You may not recognize this picture, but it’s one of the most famous paintings ever to come out of Norway, almost but not quite as famous as Munch’s classic “The Scream.” This is called Brudeferden i Hardanger (“Bridal Party at the Hardangerfjord”) and was painted in 1848 as a collaboration between two Norwegian artists, Adolph Tidemand and Hans Gude. I’ve seen this painting in person and let me tell you, an electronic copy simply doesn’t do it justice. The mountains in the background and the water in the foreground seem to glow with their own light. The human figures are hyper-realistic, almost more “alive” than they would be even if this was a photograph. It’s truly a remarkable piece of artwork and one that I never get tired of looking at. I have a small reproduction of it in my office so I see it several times a day.

Brudeferden i Hardanger is an example of an art classification called Norwegian National Romanticism. This movement sought to depict, beautify and glorify rustic and common elements of Norway’s people, society and culture and build an emotional mystique around them. The purpose of this was ultimately political: to inspire nationalist feelings that would presumably manifest themselves as a movement for national independence. (Norway was in the mid-19th century a province of Sweden, having been turned over to the Swedes by the Danes in 1814). Painters like Tidemand and Gude enthusiastically took up this charge. While Gude painted majestic landscapes, Tidemand tended to focus on people, depicting scenes of everyday life among rural Norwegian farmers. The spirit of Tidemand and Gude’s work, which impressed me when I saw their pictures in Norway’s National Gallery in 2009, were an influence on my recently completed novel The Valley of Forever.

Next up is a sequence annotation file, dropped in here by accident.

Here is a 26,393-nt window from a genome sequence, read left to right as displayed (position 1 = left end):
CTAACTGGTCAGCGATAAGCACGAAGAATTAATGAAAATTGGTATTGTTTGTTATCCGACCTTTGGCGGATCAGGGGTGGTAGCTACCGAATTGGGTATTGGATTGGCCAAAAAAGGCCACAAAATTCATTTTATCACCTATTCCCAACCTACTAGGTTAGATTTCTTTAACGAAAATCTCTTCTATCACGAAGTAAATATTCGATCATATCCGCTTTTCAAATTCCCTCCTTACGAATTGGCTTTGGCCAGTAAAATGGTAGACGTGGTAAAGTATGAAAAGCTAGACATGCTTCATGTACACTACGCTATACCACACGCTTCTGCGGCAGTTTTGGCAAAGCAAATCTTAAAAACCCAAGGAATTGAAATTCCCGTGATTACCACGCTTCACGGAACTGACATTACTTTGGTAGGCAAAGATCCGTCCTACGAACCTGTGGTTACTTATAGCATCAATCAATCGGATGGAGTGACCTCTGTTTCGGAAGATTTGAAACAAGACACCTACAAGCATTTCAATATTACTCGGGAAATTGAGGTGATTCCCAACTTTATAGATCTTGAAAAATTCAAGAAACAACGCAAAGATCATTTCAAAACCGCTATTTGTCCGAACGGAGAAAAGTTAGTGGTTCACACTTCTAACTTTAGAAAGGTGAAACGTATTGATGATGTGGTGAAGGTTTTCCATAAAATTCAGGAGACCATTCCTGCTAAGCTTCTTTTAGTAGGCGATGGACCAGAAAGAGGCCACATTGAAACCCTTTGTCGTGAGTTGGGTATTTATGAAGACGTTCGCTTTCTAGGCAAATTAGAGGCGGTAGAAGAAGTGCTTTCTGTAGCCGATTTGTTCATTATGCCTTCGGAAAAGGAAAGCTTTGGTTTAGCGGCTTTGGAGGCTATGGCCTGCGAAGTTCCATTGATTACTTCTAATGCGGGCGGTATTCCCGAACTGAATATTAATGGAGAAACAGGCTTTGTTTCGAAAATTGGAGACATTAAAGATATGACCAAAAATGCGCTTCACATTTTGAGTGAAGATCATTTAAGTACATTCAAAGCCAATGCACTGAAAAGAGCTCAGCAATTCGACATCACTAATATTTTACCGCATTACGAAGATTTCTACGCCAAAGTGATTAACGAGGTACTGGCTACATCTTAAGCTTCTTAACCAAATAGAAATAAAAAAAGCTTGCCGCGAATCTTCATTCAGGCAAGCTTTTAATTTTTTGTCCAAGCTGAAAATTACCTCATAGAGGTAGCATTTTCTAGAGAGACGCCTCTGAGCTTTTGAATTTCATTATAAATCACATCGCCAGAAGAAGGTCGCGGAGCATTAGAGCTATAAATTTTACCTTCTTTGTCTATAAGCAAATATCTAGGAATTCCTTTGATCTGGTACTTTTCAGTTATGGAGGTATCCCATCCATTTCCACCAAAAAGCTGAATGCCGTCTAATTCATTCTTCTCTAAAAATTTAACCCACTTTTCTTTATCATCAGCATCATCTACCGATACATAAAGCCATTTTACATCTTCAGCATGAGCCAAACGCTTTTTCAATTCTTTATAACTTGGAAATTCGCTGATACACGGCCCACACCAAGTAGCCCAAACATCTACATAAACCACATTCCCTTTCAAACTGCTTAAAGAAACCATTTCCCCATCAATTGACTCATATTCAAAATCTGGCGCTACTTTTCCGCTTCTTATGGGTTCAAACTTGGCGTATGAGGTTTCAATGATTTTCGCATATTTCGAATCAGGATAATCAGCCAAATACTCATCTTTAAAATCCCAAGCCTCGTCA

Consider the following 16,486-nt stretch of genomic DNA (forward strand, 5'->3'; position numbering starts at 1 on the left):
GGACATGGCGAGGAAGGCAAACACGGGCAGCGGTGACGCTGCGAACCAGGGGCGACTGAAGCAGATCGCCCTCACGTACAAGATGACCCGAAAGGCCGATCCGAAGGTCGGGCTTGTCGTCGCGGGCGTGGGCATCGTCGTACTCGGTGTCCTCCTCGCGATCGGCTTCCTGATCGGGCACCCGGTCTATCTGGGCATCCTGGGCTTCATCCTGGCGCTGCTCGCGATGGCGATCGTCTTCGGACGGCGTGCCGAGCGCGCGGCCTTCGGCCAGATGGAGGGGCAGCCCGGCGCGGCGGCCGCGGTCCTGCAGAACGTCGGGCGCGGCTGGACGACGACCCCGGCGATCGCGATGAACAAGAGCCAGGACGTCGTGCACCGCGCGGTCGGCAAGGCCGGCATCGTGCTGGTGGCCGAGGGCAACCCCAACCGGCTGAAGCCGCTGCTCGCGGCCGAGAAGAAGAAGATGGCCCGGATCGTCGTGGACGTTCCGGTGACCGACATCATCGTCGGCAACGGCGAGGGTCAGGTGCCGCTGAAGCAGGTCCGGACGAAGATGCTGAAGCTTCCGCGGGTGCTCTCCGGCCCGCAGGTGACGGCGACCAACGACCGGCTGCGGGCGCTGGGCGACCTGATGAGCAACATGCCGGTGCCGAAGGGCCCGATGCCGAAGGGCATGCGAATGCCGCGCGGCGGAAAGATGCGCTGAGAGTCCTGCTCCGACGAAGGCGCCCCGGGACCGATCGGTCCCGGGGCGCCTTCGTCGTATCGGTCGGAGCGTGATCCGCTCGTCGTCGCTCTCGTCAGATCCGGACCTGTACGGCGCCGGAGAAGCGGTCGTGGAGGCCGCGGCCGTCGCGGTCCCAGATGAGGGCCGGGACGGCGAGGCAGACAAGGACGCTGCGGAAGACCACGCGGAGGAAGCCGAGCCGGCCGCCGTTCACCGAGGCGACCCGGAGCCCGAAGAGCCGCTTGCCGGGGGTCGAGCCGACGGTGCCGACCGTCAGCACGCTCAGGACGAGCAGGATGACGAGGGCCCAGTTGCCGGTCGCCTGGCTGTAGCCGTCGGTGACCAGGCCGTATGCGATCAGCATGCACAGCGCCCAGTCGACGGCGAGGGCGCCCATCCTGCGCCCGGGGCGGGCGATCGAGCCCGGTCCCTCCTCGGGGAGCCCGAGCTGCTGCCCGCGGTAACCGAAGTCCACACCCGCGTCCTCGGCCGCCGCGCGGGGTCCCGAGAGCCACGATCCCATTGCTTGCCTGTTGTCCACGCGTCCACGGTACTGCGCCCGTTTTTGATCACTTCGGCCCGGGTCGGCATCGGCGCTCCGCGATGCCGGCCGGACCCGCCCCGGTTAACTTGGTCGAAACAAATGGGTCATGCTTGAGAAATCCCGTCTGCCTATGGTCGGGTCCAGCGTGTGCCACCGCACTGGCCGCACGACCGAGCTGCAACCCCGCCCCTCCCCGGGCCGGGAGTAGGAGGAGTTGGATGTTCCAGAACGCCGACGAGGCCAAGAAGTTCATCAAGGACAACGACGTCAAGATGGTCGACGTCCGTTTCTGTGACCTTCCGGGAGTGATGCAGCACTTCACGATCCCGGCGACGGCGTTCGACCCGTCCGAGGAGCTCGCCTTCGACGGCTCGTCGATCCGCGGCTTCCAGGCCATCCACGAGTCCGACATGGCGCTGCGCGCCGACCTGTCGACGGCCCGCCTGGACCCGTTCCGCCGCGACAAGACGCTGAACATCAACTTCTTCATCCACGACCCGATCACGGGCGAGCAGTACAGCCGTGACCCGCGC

The National Romanticist movement did eventually pay off. Norway became independent in 1905. Unfortunately neither artist of this picture lived to see that; Tidemand died in 1876, Gude in 1903. But their work lives on in stunning pictures such as this one, which are quite rightly classified as priceless national treasures of Norway.